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Schistosoma intercalatum

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Definition

noun

A schistosome species of class Trematoda and is one of the major causative agent of bilharzia in human host


Supplement

Schistosoma is a genus belonging to class Trematoda of phylum Platyhelminthes. Members of this genus are commonly called schistosomes or blood flukes. One of the distinctive features of schistosomes is their sexual dimorphism such that the males are females differ in size or length and the males have a gynecophore to carry their female mate. The genus includes species such as S. japonicum, S. spindale, S. haematobium, S. indicum, S. intercalatum, S. malayensis, S. mansoni, and S. mekongi.

S. intercalatum is a blood fluke species related to S. haematobium. It is locally distributed in Zaire and other areas of central Africa. However, compared with other human schistosomes, it is an uncommon schistosome parasite of humans.1 It is the causative agent of schistosomiasis intercalatum in human host. This parasitic worm infests primarily the mesenteric veins. It causes mild dysentery and abdominal pains, with enlargement of the spleenand liver. Its intermediate snail host is a planorbid snail, Bulinus (Physopis) africanus.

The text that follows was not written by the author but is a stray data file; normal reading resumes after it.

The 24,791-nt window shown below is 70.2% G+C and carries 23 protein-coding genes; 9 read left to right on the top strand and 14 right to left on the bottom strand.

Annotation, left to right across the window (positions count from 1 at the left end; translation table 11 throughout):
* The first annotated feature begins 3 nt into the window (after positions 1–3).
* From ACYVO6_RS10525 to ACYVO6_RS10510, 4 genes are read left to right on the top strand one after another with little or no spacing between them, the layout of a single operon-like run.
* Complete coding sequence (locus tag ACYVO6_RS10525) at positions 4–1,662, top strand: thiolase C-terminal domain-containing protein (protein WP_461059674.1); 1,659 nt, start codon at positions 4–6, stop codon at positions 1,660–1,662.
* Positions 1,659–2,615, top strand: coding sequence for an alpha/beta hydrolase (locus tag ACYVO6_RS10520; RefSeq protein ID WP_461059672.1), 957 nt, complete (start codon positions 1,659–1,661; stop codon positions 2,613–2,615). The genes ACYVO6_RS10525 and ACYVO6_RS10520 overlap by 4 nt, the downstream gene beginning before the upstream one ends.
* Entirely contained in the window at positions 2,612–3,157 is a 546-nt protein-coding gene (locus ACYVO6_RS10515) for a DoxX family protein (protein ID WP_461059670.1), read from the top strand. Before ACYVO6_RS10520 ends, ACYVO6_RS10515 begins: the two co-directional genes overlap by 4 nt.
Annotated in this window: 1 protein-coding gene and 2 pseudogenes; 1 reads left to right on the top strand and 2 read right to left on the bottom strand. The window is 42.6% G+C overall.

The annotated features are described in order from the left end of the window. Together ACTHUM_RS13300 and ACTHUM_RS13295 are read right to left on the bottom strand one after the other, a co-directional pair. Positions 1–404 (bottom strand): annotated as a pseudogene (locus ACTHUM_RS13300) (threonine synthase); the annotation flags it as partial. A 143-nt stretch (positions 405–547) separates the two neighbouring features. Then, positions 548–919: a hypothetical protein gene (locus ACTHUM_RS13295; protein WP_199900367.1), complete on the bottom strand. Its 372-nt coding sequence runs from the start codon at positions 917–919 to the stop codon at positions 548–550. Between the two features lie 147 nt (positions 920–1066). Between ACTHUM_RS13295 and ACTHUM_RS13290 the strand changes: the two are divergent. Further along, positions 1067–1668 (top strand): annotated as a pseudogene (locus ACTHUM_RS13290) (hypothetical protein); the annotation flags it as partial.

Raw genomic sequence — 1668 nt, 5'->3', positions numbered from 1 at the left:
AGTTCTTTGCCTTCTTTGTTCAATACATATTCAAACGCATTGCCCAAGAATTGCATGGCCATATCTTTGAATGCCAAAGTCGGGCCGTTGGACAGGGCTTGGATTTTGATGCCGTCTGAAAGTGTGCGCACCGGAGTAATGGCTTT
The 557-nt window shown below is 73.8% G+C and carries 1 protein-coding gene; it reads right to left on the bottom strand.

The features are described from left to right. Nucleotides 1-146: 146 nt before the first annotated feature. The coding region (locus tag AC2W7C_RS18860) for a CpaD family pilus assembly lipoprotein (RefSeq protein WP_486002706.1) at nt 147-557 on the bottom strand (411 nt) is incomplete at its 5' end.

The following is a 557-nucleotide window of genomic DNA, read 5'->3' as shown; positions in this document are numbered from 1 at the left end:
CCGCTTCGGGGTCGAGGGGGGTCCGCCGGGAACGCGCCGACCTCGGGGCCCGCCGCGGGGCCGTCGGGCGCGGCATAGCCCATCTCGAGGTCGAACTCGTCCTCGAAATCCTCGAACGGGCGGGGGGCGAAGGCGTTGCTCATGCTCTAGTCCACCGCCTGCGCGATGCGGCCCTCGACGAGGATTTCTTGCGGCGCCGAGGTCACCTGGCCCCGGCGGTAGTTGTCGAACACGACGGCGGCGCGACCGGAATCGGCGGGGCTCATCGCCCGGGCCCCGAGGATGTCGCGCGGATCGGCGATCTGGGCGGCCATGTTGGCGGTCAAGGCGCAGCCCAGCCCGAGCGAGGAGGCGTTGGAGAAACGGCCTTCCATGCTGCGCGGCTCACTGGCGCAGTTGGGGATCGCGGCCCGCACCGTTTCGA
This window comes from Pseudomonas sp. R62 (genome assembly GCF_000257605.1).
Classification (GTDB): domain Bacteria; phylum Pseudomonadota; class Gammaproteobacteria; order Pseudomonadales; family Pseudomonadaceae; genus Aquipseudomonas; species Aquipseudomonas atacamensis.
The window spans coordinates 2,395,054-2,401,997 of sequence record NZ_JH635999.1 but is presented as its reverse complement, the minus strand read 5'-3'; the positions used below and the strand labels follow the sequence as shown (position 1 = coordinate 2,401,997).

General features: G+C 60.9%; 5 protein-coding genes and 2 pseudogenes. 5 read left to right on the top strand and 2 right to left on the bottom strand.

S. intercalatum derived its name from the size of their eggs. The eggs are intermediate in size between the eggs of S. haematobium and S. bovis.


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Reference(s):
1 Mahmoud, A. (2001). Schistosomiasis. London River Edge, NJ: Imperial College Press World Scientific Pub. Co. p.393-394